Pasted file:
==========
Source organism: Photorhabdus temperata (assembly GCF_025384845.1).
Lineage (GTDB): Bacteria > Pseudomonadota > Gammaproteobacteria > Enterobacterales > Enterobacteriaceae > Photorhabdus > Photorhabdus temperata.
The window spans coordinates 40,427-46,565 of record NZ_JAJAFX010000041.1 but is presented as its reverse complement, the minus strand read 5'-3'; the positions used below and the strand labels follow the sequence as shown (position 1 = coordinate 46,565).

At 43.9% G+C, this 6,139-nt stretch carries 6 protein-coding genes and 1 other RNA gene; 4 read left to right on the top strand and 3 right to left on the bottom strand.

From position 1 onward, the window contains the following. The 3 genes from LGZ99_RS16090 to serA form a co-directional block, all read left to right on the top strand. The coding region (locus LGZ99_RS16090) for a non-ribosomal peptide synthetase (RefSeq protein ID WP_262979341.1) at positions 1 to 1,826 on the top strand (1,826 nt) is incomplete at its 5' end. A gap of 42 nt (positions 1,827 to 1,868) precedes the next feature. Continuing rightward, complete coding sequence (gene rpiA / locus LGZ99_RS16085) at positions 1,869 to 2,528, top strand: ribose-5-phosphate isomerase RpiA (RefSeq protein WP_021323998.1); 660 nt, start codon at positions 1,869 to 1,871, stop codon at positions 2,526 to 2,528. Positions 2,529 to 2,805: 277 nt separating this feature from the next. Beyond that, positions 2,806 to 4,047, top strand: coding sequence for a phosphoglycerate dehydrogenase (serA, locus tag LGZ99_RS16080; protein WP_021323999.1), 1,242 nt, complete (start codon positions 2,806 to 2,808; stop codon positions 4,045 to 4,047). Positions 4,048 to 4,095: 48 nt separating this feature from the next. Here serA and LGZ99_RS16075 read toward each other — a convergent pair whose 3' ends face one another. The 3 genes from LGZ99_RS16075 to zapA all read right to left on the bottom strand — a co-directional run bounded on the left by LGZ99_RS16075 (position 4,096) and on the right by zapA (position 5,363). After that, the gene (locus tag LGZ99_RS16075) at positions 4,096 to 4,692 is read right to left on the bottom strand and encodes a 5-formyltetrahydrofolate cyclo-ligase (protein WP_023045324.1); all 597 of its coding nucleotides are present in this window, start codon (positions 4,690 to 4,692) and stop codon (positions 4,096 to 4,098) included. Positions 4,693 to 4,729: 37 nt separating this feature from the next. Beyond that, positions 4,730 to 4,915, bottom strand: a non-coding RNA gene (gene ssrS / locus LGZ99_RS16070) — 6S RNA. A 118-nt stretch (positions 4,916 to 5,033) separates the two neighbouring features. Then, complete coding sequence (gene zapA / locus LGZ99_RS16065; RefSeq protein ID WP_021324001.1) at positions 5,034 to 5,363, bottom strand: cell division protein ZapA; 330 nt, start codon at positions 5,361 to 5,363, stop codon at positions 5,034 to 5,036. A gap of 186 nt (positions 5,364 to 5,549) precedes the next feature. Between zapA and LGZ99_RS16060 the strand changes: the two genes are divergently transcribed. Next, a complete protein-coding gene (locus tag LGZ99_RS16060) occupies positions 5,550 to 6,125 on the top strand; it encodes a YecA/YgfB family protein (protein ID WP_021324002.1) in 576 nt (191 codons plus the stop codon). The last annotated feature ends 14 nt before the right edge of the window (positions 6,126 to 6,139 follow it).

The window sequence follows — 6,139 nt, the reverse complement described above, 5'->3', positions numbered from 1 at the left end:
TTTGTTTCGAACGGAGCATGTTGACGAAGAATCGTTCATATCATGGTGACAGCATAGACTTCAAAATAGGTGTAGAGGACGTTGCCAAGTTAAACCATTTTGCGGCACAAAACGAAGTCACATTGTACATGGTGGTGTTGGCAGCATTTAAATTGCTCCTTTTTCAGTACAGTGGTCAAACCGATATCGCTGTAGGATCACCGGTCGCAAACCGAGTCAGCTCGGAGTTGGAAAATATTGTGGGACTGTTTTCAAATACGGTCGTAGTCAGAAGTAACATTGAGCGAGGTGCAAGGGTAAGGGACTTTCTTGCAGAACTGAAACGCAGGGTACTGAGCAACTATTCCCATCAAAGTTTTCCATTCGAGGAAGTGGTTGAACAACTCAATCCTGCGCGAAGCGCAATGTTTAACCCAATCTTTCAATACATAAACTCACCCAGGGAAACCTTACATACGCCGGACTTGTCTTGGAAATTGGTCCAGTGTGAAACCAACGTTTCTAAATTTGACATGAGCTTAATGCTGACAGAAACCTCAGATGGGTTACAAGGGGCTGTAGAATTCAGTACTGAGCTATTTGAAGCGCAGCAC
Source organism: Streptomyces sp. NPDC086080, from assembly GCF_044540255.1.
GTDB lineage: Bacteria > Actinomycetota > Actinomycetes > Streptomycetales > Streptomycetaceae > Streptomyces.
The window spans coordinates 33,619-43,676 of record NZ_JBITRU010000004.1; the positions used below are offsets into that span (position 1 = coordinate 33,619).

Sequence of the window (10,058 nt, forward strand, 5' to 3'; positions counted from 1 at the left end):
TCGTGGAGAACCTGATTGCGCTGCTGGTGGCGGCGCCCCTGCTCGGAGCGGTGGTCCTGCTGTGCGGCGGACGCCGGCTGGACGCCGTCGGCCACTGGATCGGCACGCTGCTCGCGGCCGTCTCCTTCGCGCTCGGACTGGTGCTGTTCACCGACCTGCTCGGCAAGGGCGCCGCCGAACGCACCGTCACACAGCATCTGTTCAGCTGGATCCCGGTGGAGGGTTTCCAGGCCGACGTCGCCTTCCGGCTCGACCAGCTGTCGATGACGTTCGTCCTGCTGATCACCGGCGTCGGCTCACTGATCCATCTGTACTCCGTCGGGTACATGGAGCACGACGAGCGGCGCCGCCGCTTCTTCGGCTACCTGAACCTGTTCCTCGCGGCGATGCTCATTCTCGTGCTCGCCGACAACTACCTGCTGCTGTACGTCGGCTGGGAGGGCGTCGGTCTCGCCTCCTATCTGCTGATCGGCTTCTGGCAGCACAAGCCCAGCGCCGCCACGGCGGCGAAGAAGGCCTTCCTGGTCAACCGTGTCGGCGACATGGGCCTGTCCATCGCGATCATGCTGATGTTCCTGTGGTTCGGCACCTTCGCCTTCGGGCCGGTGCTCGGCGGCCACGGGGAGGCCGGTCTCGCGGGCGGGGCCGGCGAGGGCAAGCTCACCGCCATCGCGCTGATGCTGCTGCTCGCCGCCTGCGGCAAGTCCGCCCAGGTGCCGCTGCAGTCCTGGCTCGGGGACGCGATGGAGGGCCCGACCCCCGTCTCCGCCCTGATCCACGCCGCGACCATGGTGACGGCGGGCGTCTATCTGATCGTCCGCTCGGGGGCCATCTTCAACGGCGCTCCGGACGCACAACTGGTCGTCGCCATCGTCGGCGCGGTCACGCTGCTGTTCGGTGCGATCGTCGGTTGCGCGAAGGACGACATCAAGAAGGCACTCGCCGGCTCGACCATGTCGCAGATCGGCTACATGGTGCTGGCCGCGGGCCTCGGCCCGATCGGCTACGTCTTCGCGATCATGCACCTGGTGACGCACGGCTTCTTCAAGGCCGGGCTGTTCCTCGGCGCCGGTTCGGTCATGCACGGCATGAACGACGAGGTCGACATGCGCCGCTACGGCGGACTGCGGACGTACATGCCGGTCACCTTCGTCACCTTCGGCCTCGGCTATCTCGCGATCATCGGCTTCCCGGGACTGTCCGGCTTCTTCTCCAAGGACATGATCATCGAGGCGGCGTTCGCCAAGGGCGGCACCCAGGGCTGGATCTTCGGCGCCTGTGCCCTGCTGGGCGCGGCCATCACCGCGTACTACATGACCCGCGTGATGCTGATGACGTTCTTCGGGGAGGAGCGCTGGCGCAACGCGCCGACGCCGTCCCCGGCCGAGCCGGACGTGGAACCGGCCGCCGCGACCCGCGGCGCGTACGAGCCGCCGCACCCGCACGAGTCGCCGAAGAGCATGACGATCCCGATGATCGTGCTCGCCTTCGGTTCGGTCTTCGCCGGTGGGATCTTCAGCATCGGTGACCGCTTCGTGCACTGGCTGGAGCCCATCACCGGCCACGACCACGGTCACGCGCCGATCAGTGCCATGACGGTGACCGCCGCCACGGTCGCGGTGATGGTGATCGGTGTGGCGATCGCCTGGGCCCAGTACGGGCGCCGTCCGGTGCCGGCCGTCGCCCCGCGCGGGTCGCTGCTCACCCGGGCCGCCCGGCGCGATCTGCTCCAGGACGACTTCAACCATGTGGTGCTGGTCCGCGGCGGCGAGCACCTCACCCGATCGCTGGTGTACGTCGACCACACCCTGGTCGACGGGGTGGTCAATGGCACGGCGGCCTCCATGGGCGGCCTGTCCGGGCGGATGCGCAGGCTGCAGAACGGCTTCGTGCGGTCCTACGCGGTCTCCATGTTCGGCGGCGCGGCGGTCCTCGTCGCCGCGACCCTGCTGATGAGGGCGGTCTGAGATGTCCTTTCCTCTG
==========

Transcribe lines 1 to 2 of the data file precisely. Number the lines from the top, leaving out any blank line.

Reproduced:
Source organism: Photorhabdus temperata (assembly GCF_025384845.1).
Lineage (GTDB): Bacteria > Pseudomonadota > Gammaproteobacteria > Enterobacterales > Enterobacteriaceae > Photorhabdus > Photorhabdus temperata.